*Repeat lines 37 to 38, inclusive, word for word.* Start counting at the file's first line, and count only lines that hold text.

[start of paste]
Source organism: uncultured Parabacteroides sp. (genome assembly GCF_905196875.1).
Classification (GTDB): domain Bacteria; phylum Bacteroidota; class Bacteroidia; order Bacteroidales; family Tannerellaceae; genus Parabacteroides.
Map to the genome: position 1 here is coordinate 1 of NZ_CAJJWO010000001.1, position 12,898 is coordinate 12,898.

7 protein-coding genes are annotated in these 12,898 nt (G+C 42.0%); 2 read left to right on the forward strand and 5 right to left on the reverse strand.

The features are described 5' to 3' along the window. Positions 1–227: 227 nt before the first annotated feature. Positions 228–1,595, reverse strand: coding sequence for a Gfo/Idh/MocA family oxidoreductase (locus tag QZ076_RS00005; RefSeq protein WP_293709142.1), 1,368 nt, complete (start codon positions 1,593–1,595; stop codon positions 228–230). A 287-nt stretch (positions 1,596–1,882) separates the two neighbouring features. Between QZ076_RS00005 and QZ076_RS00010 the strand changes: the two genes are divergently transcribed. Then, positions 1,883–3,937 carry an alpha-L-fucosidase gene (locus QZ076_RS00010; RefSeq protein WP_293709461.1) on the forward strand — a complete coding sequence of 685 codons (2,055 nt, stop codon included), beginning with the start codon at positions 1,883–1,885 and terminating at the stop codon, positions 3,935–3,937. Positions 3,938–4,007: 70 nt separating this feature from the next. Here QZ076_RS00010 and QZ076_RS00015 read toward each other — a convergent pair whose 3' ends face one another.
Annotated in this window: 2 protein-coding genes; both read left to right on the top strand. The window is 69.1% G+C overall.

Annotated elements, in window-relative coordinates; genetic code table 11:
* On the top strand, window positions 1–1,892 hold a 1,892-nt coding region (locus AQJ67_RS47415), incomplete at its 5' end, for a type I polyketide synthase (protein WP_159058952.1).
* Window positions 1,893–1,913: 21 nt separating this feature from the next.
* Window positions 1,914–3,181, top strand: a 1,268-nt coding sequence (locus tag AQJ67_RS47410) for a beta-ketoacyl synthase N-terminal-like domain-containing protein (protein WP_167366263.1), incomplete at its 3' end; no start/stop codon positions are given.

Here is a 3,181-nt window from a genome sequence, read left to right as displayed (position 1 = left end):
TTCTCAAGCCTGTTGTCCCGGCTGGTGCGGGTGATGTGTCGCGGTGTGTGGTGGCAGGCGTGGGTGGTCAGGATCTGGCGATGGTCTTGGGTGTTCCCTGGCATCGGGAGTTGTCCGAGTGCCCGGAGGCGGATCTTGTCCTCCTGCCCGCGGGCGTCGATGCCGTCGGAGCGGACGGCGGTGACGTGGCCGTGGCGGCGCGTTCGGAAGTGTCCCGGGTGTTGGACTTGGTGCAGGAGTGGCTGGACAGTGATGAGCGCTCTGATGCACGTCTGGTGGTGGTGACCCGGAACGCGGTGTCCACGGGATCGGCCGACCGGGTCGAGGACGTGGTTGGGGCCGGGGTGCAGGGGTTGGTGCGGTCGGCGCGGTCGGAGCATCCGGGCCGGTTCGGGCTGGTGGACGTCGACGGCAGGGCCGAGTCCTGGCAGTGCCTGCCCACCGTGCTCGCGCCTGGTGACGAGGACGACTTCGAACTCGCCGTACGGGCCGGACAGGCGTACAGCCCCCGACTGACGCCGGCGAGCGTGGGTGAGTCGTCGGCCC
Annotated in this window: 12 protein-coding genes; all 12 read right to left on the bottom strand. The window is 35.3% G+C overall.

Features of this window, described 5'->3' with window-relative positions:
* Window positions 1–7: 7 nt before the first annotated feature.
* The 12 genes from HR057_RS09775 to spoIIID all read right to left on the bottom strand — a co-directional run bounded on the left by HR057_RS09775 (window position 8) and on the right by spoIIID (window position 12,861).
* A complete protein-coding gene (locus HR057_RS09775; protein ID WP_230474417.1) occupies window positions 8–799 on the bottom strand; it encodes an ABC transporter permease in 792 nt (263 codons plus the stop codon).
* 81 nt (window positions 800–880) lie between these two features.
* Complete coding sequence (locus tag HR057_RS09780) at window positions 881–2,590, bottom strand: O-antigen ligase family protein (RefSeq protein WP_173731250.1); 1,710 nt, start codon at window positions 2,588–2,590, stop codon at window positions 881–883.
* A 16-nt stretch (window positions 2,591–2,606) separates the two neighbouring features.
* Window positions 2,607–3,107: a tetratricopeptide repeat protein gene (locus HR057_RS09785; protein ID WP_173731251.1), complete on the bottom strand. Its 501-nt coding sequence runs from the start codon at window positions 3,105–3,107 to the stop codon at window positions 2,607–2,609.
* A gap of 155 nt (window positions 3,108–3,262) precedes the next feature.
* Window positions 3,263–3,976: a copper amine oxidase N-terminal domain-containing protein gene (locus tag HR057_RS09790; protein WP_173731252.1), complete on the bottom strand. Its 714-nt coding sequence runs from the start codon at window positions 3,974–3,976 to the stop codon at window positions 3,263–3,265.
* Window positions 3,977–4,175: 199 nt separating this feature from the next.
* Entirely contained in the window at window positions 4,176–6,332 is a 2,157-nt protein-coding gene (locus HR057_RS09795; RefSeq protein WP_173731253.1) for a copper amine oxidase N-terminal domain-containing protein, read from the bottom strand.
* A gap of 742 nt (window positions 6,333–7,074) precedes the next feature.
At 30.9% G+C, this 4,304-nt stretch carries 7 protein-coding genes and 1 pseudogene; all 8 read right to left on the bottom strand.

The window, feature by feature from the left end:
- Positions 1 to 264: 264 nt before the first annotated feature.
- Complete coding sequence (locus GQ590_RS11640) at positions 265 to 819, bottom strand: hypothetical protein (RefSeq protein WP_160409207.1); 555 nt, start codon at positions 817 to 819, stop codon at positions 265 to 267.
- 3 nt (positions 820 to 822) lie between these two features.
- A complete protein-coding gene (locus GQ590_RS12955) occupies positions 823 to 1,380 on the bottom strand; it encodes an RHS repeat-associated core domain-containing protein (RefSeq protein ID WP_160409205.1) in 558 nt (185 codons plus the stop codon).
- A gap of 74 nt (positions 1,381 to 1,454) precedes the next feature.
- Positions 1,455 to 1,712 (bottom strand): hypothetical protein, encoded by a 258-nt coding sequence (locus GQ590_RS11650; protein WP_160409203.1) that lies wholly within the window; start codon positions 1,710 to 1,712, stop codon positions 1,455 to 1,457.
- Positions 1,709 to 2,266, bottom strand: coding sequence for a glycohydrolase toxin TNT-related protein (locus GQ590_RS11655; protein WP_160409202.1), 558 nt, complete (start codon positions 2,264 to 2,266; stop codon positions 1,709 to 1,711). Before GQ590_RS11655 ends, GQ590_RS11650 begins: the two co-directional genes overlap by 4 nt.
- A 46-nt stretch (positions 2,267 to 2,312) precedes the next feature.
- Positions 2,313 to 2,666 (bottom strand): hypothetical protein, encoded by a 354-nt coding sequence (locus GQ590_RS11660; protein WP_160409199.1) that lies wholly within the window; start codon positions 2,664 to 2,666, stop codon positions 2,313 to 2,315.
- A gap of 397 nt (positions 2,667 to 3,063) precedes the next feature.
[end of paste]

- Positions 2,313 to 2,666 (bottom strand): hypothetical protein, encoded by a 354-nt coding sequence (locus GQ590_RS11660; protein WP_160409199.1) that lies wholly within the window; start codon positions 2,664 to 2,666, stop codon positions 2,313 to 2,315.
- A gap of 397 nt (positions 2,667 to 3,063) precedes the next feature.